Google Inc.â€™s announcement that it will buy AdMob Inc. for $750 million brought a media spotlight on Accel Partners, an investor in both AdMob and Playfish Inc., which said today it will sell to Electronic Arts Inc. for at least $275 million. Several blogs, including this one, hailed Accel Partners for its impressive and quick investment returns at a time when deals like these are hard to come by.
But AdMobâ€™s founder and CEO, Omar Hamoui, really deserves the attention for building a company that in three years became the largest player of mobile Web ads and ultimately, a coveted jewel for the largest Internet company.
Jim Goetz, a partner at Sequoia Capital and the first investor in AdMob, was quick to praise Hamoui, telling VentureWire that the entrepreneur â€œhas a very keen perception of mobile and a very unconventional approach. All the things you hear today, since the iPhone, about the independent developer – Omar identified that community years ago.
â€œHe kept a maniacal focus on the independent developer,â€ Goetz continued. â€œHe ignored the carriers, he ignored the â€˜walled garden.â€™ When he started, there was no economy around mobile. It was the inception of this market. Heâ€™s a special entrepreneur, and he built an extraordinary business in a short time.â€ (Itâ€™s worth noting that Sequoia has added a picture of Hamoui on its sparsely decorated home page as a tribute to him.)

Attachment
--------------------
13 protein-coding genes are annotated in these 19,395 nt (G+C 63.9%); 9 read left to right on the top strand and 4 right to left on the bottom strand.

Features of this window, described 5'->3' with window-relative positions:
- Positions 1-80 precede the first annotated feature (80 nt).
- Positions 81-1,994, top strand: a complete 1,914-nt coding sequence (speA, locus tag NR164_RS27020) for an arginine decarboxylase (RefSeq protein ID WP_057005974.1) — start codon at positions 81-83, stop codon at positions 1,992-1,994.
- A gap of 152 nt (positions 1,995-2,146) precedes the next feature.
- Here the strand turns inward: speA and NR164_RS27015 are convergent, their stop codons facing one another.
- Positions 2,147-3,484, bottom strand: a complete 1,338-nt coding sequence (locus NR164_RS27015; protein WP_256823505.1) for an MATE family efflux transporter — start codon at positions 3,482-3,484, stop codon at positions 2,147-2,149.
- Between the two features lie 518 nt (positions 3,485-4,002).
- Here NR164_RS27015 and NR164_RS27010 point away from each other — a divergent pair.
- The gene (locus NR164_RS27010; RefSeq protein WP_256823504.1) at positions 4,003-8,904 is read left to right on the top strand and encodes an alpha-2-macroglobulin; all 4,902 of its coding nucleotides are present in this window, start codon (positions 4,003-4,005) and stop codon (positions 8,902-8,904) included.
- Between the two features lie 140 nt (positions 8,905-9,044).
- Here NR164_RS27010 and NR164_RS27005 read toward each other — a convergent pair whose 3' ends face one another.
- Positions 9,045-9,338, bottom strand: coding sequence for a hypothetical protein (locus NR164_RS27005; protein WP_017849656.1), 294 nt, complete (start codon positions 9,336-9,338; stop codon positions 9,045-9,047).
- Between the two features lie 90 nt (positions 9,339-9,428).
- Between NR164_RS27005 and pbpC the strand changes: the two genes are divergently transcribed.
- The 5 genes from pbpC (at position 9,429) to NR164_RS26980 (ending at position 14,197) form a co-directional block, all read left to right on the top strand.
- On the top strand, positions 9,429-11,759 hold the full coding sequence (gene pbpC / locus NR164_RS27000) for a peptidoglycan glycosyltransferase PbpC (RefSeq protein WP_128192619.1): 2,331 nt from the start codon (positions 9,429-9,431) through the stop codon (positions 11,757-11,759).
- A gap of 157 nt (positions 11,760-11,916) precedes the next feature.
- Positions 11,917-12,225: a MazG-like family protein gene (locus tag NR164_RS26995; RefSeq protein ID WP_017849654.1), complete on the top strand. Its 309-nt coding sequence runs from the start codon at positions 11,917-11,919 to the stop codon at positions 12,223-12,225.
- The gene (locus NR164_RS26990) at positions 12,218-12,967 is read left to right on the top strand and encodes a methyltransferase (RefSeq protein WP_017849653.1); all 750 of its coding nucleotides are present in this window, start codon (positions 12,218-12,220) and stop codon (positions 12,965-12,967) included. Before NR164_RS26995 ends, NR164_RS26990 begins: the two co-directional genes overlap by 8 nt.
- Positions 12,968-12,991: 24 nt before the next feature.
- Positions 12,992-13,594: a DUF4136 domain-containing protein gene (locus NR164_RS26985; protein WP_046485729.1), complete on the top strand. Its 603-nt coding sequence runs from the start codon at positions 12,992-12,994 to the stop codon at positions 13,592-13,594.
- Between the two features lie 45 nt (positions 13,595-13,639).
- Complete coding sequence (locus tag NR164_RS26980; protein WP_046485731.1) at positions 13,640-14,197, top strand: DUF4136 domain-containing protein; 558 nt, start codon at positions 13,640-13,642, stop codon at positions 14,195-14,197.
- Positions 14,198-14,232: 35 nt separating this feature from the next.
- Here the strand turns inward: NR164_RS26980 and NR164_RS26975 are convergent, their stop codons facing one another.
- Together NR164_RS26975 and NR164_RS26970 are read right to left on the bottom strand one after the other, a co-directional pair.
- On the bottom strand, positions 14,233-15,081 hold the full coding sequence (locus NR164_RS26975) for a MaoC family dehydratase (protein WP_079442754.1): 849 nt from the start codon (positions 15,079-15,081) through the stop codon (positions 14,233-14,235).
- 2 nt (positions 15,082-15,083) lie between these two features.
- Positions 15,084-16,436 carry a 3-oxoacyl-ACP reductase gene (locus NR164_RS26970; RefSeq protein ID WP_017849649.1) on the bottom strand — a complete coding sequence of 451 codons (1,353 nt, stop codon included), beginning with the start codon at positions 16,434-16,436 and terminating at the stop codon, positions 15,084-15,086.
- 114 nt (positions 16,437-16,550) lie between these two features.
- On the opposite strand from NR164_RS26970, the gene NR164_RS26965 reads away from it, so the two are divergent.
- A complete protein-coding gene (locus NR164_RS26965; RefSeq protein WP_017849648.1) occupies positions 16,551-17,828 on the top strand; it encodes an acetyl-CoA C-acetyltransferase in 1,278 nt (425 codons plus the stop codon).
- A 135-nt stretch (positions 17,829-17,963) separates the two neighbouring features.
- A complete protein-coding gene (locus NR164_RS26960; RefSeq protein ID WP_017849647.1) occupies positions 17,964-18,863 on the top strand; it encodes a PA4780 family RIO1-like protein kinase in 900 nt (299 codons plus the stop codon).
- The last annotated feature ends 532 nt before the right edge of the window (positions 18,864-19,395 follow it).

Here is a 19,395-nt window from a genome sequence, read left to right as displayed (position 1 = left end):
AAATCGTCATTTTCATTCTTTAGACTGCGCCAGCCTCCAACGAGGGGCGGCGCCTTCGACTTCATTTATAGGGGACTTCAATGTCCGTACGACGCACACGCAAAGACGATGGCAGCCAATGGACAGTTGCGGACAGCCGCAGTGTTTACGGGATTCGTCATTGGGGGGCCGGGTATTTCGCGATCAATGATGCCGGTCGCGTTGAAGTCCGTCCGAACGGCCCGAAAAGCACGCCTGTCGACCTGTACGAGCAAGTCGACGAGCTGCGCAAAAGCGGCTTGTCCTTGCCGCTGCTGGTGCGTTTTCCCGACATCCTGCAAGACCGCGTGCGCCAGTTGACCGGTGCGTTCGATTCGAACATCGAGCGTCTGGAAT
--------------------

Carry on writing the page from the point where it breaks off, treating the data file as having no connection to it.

Hamoui, 32, dropped out of the Wharton School to start up AdMob in January 2006 in an effort to find the best platform for bringing Internet advertising to cellphones. As the story goes, Hamoui originally built a mobile service in 2005 called Fotochatter designed to let people easily share their online photos with friends who can view and comment on them through their mobile phones. But he found it difficult to market the mobile service online, so he set out to start another company to help advertisers do just that.
Hamouiâ€™s first hire was Russell Buckley, now AdMobâ€™s head of European operations, who originally reviewed Fotochatter on his blog MobHappy years ago. That blog is how the pair connected. Earlier this year in May, Buckley reminisced about that chance encounter in a blog post and added: â€œOver 80 Billion ads and 3 years later, weâ€™ve come [a long] way since then, have over 100 employees and a valuation at least in the hundreds of million dollar range.â€
Buckley then posted a short series that shared â€œsome of the lessons [Hamoui] learnedâ€ while building AdMob. While we wait to hear back from Hamoui about the Google deal (he commented on his blog here), we found it useful to direct our entrepreneur readers to Buckleyâ€™s blog posts which tap into the mind of Hamoui, who offers his thoughts on company launches, deals and negotiations, sales and marketing, competitive threats and communication.
As an example, and in light of the Google acquisition, here are Hamouiâ€™s short pieces of wisdom about deals and negotations, as written by Buckley who adds his comments:
Understand what you really have to lose (which is usually not much)
If you are a person with a laptop and an idea, donâ€™t worry about messing up the 100m dollar business you think you will someday be.